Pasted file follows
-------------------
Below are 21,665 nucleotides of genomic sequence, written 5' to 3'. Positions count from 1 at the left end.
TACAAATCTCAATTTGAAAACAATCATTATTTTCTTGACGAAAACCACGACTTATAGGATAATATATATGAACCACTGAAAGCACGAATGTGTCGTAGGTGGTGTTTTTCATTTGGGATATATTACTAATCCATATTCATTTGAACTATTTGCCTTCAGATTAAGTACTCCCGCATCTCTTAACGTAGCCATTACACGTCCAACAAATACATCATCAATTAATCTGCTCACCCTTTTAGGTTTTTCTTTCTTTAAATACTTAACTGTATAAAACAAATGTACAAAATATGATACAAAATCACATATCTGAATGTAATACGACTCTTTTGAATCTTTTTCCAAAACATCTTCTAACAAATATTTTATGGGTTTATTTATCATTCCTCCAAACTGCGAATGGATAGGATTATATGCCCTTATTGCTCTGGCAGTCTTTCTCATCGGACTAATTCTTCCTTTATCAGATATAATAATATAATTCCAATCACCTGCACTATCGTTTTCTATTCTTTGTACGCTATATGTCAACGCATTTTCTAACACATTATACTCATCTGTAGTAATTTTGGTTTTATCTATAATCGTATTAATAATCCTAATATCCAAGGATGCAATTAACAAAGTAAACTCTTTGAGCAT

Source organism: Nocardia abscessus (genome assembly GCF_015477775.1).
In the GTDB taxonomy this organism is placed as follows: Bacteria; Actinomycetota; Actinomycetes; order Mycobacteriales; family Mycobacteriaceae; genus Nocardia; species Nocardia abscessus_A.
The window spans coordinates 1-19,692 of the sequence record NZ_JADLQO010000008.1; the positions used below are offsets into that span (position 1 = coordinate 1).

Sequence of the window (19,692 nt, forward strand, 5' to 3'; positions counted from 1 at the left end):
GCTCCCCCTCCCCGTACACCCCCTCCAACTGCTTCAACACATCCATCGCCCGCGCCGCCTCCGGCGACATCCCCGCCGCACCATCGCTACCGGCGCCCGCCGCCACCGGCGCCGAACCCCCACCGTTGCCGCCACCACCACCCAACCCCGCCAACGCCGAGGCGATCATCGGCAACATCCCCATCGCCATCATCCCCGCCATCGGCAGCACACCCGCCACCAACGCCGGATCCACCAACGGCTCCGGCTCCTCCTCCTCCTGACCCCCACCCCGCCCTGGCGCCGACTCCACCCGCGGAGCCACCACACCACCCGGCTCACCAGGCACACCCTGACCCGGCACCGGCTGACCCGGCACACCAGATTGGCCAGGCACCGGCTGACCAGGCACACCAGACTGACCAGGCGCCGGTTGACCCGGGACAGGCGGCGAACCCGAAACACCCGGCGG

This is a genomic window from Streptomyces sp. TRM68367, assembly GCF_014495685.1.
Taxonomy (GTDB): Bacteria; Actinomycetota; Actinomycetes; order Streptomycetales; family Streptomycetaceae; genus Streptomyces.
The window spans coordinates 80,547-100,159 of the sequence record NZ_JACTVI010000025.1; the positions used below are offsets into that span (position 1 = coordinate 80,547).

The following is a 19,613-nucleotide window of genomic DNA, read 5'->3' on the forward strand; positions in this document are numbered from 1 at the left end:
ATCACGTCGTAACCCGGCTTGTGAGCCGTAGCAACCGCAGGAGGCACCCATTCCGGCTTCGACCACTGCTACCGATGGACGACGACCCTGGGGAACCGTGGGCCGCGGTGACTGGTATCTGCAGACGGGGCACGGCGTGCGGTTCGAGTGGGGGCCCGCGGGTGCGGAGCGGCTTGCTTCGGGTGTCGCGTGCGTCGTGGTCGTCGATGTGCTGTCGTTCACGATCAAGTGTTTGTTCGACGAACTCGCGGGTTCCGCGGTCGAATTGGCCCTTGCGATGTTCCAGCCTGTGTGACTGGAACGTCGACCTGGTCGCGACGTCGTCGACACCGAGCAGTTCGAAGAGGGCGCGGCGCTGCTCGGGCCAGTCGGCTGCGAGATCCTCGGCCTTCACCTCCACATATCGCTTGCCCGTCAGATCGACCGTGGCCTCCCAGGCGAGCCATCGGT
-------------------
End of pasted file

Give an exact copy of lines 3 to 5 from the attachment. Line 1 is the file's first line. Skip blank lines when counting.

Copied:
Source organism: Nocardia abscessus (genome assembly GCF_015477775.1).
In the GTDB taxonomy this organism is placed as follows: Bacteria; Actinomycetota; Actinomycetes; order Mycobacteriales; family Mycobacteriaceae; genus Nocardia; species Nocardia abscessus_A.
The window spans coordinates 1-19,692 of the sequence record NZ_JADLQO010000008.1; the positions used below are offsets into that span (position 1 = coordinate 1).